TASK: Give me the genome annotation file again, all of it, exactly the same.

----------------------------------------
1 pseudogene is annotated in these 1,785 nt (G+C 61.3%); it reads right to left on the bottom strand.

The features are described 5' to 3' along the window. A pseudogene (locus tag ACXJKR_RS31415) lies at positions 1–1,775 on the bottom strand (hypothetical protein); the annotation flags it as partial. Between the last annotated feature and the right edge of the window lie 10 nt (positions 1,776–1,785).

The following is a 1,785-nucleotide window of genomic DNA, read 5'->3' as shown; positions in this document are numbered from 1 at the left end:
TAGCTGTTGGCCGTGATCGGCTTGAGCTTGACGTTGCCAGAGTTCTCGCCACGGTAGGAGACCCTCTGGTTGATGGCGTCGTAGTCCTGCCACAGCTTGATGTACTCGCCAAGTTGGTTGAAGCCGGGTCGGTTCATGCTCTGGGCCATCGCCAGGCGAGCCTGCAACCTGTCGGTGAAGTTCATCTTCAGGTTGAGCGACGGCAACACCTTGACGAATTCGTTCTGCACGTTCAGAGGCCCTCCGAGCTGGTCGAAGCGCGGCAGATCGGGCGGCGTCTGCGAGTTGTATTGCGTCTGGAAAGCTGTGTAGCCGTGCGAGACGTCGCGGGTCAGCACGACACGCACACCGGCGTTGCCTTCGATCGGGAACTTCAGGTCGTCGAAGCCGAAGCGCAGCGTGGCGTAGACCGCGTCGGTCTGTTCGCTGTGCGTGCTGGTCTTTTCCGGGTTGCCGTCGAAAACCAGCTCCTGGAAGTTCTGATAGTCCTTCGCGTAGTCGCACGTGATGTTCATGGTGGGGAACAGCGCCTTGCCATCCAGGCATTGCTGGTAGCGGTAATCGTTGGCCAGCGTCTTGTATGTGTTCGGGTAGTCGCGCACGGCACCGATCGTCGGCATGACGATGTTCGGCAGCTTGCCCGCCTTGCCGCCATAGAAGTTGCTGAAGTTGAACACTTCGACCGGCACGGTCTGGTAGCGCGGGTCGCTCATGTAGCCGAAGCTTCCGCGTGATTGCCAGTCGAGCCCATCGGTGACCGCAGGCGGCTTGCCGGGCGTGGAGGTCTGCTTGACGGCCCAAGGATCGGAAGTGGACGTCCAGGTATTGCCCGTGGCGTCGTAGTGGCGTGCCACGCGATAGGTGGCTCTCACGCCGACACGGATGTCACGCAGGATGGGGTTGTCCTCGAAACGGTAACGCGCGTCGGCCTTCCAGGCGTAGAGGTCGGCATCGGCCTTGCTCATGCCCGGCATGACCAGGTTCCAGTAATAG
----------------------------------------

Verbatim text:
1 pseudogene is annotated in these 1,785 nt (G+C 61.3%); it reads right to left on the bottom strand.

The features are described 5' to 3' along the window. A pseudogene (locus tag ACXJKR_RS31415) lies at positions 1–1,775 on the bottom strand (hypothetical protein); the annotation flags it as partial. Between the last annotated feature and the right edge of the window lie 10 nt (positions 1,776–1,785).

The following is a 1,785-nucleotide window of genomic DNA, read 5'->3' as shown; positions in this document are numbered from 1 at the left end:
TAGCTGTTGGCCGTGATCGGCTTGAGCTTGACGTTGCCAGAGTTCTCGCCACGGTAGGAGACCCTCTGGTTGATGGCGTCGTAGTCCTGCCACAGCTTGATGTACTCGCCAAGTTGGTTGAAGCCGGGTCGGTTCATGCTCTGGGCCATCGCCAGGCGAGCCTGCAACCTGTCGGTGAAGTTCATCTTCAGGTTGAGCGACGGCAACACCTTGACGAATTCGTTCTGCACGTTCAGAGGCCCTCCGAGCTGGTCGAAGCGCGGCAGATCGGGCGGCGTCTGCGAGTTGTATTGCGTCTGGAAAGCTGTGTAGCCGTGCGAGACGTCGCGGGTCAGCACGACACGCACACCGGCGTTGCCTTCGATCGGGAACTTCAGGTCGTCGAAGCCGAAGCGCAGCGTGGCGTAGACCGCGTCGGTCTGTTCGCTGTGCGTGCTGGTCTTTTCCGGGTTGCCGTCGAAAACCAGCTCCTGGAAGTTCTGATAGTCCTTCGCGTAGTCGCACGTGATGTTCATGGTGGGGAACAGCGCCTTGCCATCCAGGCATTGCTGGTAGCGGTAATCGTTGGCCAGCGTCTTGTATGTGTTCGGGTAGTCGCGCACGGCACCGATCGTCGGCATGACGATGTTCGGCAGCTTGCCCGCCTTGCCGCCATAGAAGTTGCTGAAGTTGAACACTTCGACCGGCACGGTCTGGTAGCGCGGGTCGCTCATGTAGCCGAAGCTTCCGCGTGATTGCCAGTCGAGCCCATCGGTGACCGCAGGCGGCTTGCCGGGCGTGGAGGTCTGCTTGACGGCCCAAGGATCGGAAGTGGACGTCCAGGTATTGCCCGTGGCGTCGTAGTGGCGTGCCACGCGATAGGTGGCTCTCACGCCGACACGGATGTCACGCAGGATGGGGTTGTCCTCGAAACGGTAACGCGCGTCGGCCTTCCAGGCGTAGAGGTCGGCATCGGCCTTGCTCATGCCCGGCATGACCAGGTTCCAGTAATAG